Liu said that with the help of the American Institute in Taiwan, they obtained courtesy visas and that EVA Airways also gave them 40 free tickets from Taiwan to the U.S.

After arriving at ravaged Port-au-Prince, the medical team set up a tent clinic, an observatory room and a simple operation room with the help of Taiwanese businesspeople and David Chang, Assistant General Manager of Taiwan Overseas Engineering and Construction Company (OECC).

On the first day, about 300 to 400 people came to them for help, but from the second day, they had more than 600 patients every day. The total number of patients amounted to 3,542 during their six-day relief mission.

Some needed simple clean-up because of minor cuts and others had incision treatments. Those suffering bone fractures could go home on customized crutches by the OECC’s carpenters.

Ming-lon Young, a Miami-based cardiologist, has participated in TRMPC overseas medical missions since 2006.

One Haitian mother, Young said, came to them with her ten-day old baby. When the quake struck the capital, she just underwent a caesarean in a hospital and her baby had just come out. Local doctors and nurses, however, ran away before putting stitches in her stomach. She rolled down from an operating table with her baby. They were so lucky that rescuers saved them from the collapsed building.

A 91-year-old man, buried under the rubble for nine days, was found by a rescue dog. His daughter sent him to the tent clinic. With dehydration and bone fractures in his legs, the old man could not receive skeletal traction. The TRMPC doctors instead used intravenous drip and antibiotics to cure him.

After getting better, the old man on a stretcher was sent back home by two doctors Kelvin Lee and Jason Litten. They decided to give him the stretcher for sleeping because his shabby home only had haystacks.

Haitian doctors and nurses hired by the General Hospital should work night shifts to take care of their patients, but they disappeared, Young said. As their patients were in critical condition, they just stood there and did nothing.

For three consecutive nights, Liu sent about 15 medical volunteers to the General Hospital, where its patients stayed in the tents built by the U.S. military. Many patients’ wounds became infected without regular treatments.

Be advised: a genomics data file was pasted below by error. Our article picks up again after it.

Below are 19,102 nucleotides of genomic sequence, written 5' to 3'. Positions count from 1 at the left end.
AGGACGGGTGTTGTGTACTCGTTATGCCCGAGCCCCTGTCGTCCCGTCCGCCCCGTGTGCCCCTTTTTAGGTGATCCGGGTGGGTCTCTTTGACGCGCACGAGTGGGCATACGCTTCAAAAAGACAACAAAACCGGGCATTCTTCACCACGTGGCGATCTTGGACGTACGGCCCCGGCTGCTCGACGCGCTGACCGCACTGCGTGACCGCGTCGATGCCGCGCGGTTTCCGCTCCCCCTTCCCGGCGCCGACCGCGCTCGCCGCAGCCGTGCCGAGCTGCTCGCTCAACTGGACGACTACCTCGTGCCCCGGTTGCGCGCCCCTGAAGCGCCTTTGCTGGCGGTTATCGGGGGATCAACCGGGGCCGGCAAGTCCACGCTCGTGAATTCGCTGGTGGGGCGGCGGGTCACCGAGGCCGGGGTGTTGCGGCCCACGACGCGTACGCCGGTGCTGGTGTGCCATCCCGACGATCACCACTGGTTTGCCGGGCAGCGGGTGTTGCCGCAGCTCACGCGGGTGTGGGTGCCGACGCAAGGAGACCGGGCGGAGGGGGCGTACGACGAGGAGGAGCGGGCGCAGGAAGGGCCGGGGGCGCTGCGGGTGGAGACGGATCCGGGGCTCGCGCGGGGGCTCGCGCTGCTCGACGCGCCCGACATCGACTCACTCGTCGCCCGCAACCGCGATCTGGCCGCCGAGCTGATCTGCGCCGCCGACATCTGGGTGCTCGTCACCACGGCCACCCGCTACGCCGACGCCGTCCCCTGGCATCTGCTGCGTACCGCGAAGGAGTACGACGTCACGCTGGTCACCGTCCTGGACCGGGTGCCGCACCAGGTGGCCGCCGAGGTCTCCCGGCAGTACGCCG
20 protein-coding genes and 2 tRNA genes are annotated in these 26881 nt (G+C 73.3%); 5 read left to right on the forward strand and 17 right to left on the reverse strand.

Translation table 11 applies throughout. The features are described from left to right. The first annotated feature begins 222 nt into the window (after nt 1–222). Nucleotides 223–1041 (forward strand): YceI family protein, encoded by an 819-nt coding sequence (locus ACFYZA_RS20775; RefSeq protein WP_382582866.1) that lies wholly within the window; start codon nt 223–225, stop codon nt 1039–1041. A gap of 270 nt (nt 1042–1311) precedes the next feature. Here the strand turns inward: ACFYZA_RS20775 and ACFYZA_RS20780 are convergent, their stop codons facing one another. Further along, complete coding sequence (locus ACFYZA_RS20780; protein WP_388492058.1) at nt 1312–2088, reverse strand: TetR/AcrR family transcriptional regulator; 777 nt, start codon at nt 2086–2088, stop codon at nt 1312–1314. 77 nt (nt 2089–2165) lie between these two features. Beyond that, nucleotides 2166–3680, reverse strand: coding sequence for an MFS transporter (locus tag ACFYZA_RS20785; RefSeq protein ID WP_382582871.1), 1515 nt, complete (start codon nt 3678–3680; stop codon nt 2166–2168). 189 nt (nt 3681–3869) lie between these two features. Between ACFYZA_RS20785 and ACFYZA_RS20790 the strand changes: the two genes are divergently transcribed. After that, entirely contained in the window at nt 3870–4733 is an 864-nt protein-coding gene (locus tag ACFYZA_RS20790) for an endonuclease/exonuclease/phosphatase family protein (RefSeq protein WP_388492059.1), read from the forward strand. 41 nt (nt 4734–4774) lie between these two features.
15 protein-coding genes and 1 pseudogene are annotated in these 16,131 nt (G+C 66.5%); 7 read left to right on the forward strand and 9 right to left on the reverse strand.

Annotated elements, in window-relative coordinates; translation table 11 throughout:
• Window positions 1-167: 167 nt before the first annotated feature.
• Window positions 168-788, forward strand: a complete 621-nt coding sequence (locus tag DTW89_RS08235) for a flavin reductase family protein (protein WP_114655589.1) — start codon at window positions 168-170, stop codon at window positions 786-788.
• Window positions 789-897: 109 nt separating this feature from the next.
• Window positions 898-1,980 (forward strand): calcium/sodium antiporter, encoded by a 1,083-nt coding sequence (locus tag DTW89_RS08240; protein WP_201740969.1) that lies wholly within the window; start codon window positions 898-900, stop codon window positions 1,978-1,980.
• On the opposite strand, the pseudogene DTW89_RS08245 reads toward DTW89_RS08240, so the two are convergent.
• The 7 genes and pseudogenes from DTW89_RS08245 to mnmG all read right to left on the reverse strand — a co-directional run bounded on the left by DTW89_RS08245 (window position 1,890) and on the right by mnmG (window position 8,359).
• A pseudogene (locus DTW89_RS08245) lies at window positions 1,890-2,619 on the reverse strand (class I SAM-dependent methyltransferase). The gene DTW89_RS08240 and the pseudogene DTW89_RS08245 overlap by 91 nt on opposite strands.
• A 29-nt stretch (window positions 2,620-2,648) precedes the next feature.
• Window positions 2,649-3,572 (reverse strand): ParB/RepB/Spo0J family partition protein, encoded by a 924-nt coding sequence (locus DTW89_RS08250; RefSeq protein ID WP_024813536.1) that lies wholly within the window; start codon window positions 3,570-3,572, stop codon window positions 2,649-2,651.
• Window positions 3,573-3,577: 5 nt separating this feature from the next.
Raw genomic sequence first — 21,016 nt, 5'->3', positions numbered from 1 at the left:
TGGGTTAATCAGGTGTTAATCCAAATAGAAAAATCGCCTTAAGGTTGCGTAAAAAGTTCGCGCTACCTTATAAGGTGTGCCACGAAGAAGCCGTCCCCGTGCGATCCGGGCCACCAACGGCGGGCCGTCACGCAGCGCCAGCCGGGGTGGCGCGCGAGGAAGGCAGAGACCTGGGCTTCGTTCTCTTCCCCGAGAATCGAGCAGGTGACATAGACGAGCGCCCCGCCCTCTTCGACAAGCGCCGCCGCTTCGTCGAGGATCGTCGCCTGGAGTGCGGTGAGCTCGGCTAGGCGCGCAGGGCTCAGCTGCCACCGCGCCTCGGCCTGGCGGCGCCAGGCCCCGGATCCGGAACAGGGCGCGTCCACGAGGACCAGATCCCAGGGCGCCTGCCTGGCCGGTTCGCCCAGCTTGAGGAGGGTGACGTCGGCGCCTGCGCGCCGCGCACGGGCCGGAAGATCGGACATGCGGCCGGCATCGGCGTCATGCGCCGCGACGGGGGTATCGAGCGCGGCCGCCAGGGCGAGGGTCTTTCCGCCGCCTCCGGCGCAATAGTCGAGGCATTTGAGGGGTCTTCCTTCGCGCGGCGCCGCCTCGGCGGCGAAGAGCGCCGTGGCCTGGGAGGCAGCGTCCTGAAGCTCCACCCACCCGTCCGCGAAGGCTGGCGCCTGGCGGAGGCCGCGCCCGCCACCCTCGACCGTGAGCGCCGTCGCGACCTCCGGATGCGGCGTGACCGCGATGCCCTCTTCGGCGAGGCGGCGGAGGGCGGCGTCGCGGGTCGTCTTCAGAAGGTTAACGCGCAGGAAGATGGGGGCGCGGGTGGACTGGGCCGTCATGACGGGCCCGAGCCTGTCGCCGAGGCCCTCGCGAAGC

“It was just like a living hell when you heard patients howling in pain,” Young said, adding that before cleaning up their festering wounds and changing their bandages, the medical staff needed to give them a shot of morphine to ease their pain.

Several patients from babies to old people died in one night. The medical corps tried to save the life of an 80-year-old woman with her leg in plaster, cardiopulmonary failure and atrial fibrillation, but their effort failed.

While offering free medical services for poor countries, doctors may have mixed feelings because they see their patients die. With flea bites and sleep deprivation, they get exhausted very soon.

“Our doctors, nurses and volunteers sacrifice their 7-10 days of annual leave to help needy people from Taiwan and overseas,” the TRMPC chairperson said. “Each international medical mission such as an African trip costs them NT$75,000 – a two-month pay of a registered nurse in a hospital.”

“In Taiwan, doctors are expected to earn loads of money. Doing volunteer work, I may make less money than them, but I’m happier because I have lots of good friends from around the globe.”

In December 1995, Liu embarked on his first voluntary medical mission to a native tribe in Jianshih Township, Hsinchu County. Since then, he has gained practical experience of many unforgettable medical services worldwide, including the TRMPC’s first international aid program at a Kosovar refugee camp in Macedonia in 1999.

Liu even mortgaged his house to support his organization’s medical missions. And his son and daughter studying in college in the U.S. always take their friends every summer vacation to work as volunteers on medical missions to Central and Southern American countries.

“My next goal is to provide our services for people in the Caucasus area such as Georgia.”